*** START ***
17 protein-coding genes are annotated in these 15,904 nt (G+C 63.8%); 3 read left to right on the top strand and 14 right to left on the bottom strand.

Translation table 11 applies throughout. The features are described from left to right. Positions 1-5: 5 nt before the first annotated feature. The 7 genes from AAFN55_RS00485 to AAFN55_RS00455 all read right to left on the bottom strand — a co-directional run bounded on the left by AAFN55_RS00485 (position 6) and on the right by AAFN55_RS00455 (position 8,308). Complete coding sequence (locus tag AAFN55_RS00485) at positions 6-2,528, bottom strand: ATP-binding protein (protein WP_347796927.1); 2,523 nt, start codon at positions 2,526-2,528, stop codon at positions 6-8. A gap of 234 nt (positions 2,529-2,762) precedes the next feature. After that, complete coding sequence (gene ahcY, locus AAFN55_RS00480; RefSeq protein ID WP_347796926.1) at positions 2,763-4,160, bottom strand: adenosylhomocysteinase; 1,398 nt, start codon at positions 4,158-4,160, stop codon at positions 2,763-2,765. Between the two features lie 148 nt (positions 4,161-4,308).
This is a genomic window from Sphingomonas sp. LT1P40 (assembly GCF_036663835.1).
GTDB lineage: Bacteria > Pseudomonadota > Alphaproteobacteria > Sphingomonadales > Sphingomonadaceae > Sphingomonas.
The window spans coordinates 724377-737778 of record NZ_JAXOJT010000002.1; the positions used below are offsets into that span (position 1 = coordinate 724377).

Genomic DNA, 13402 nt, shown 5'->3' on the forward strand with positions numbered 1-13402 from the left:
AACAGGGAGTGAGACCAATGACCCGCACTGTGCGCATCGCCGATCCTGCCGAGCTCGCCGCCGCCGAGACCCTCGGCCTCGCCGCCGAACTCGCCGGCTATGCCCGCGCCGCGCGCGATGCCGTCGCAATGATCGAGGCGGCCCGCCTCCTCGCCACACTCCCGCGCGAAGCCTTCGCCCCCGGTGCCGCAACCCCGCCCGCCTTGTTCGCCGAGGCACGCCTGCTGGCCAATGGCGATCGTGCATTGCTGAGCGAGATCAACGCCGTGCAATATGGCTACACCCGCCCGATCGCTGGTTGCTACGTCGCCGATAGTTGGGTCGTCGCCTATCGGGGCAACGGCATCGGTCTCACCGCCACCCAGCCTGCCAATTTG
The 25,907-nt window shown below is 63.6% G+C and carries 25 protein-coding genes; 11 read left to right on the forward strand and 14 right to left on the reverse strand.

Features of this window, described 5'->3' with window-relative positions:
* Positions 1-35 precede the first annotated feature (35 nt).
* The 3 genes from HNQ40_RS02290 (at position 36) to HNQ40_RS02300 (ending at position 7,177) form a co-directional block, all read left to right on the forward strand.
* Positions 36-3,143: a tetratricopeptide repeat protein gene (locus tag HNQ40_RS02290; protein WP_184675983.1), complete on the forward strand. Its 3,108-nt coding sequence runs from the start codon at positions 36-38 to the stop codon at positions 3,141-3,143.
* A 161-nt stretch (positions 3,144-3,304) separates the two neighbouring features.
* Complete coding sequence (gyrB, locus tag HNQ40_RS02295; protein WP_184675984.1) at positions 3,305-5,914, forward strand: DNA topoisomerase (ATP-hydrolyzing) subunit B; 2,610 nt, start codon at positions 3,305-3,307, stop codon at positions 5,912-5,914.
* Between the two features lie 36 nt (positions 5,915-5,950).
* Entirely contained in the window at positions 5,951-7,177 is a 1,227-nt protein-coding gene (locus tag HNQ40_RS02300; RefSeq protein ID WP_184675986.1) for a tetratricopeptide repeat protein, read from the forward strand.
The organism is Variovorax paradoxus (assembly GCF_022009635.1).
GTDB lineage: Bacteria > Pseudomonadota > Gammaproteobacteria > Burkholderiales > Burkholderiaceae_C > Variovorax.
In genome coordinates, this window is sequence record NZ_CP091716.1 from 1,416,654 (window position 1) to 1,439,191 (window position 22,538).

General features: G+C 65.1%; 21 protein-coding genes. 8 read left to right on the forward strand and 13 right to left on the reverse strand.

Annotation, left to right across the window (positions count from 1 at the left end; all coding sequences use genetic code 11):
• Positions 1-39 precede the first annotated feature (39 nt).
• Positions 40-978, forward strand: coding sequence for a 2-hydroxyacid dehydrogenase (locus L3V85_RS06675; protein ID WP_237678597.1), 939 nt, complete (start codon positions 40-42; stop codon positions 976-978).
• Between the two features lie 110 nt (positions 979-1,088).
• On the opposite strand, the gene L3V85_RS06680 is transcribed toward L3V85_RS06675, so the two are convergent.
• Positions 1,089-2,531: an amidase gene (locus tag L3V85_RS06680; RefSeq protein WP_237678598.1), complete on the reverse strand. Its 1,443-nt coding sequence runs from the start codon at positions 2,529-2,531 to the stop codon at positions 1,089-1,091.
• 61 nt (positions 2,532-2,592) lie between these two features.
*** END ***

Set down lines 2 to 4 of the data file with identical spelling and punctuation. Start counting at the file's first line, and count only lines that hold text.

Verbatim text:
Translation table 11 applies throughout. The features are described from left to right. Positions 1-5: 5 nt before the first annotated feature. The 7 genes from AAFN55_RS00485 to AAFN55_RS00455 all read right to left on the bottom strand — a co-directional run bounded on the left by AAFN55_RS00485 (position 6) and on the right by AAFN55_RS00455 (position 8,308). Complete coding sequence (locus tag AAFN55_RS00485) at positions 6-2,528, bottom strand: ATP-binding protein (protein WP_347796927.1); 2,523 nt, start codon at positions 2,526-2,528, stop codon at positions 6-8. A gap of 234 nt (positions 2,529-2,762) precedes the next feature. After that, complete coding sequence (gene ahcY, locus AAFN55_RS00480; RefSeq protein ID WP_347796926.1) at positions 2,763-4,160, bottom strand: adenosylhomocysteinase; 1,398 nt, start codon at positions 4,158-4,160, stop codon at positions 2,763-2,765. Between the two features lie 148 nt (positions 4,161-4,308).
This is a genomic window from Sphingomonas sp. LT1P40 (assembly GCF_036663835.1).
GTDB lineage: Bacteria > Pseudomonadota > Alphaproteobacteria > Sphingomonadales > Sphingomonadaceae > Sphingomonas.